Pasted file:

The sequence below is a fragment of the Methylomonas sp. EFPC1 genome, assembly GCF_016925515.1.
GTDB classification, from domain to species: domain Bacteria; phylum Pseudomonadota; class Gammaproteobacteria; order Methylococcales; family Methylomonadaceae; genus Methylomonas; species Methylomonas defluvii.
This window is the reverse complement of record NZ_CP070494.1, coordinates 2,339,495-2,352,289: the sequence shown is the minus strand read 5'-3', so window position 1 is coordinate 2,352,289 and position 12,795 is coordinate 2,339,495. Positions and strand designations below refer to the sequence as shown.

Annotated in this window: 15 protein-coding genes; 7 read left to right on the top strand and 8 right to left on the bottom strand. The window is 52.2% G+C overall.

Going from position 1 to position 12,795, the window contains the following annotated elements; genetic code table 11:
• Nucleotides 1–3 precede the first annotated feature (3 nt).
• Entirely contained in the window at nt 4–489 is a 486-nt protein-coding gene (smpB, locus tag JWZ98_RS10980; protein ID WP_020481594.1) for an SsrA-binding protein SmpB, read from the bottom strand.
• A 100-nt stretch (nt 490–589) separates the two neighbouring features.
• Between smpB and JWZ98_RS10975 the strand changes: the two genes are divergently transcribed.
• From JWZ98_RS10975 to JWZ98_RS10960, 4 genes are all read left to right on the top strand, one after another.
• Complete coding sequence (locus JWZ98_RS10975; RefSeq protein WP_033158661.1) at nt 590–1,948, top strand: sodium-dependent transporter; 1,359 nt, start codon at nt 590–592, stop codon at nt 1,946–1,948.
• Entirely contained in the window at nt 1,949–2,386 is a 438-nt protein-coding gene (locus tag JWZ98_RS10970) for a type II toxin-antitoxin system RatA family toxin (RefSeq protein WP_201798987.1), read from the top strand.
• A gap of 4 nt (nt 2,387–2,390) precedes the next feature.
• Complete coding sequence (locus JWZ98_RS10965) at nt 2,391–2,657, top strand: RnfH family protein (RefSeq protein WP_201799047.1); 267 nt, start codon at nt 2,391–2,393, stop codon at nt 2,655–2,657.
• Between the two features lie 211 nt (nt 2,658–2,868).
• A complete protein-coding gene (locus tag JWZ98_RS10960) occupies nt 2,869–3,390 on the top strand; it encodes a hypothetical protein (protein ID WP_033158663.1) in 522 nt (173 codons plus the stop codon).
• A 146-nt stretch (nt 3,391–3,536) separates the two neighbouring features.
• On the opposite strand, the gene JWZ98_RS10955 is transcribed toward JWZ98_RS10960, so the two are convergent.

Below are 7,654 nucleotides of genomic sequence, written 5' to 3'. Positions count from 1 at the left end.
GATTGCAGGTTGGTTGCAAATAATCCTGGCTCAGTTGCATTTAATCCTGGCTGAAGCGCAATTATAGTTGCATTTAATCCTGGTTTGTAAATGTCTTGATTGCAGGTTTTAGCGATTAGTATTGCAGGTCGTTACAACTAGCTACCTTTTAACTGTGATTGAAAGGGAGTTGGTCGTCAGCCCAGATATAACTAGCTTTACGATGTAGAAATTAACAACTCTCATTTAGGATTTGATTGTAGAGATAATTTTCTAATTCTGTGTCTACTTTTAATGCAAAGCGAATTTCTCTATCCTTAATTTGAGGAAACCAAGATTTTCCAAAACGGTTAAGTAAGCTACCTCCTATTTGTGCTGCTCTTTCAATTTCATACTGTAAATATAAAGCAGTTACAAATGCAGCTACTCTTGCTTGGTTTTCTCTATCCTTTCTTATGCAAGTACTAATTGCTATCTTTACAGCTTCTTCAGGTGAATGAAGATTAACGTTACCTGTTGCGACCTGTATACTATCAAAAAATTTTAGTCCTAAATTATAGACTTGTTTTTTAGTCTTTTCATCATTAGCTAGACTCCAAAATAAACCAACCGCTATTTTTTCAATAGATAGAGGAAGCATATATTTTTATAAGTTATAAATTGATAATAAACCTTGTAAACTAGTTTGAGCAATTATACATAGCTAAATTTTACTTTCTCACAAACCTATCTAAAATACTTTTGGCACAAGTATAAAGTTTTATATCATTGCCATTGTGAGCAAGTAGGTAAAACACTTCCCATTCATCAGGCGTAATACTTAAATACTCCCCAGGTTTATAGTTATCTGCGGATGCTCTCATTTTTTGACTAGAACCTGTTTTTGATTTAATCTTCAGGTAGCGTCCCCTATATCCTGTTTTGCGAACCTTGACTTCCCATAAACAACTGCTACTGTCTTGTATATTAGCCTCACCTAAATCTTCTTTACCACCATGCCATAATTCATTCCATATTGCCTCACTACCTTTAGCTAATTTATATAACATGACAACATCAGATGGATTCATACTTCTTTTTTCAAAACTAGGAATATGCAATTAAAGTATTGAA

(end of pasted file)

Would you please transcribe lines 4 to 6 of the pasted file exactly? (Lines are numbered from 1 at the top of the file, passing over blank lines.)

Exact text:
Annotated in this window: 15 protein-coding genes; 7 read left to right on the top strand and 8 right to left on the bottom strand. The window is 52.2% G+C overall.

Going from position 1 to position 12,795, the window contains the following annotated elements; genetic code table 11:
• Nucleotides 1–3 precede the first annotated feature (3 nt).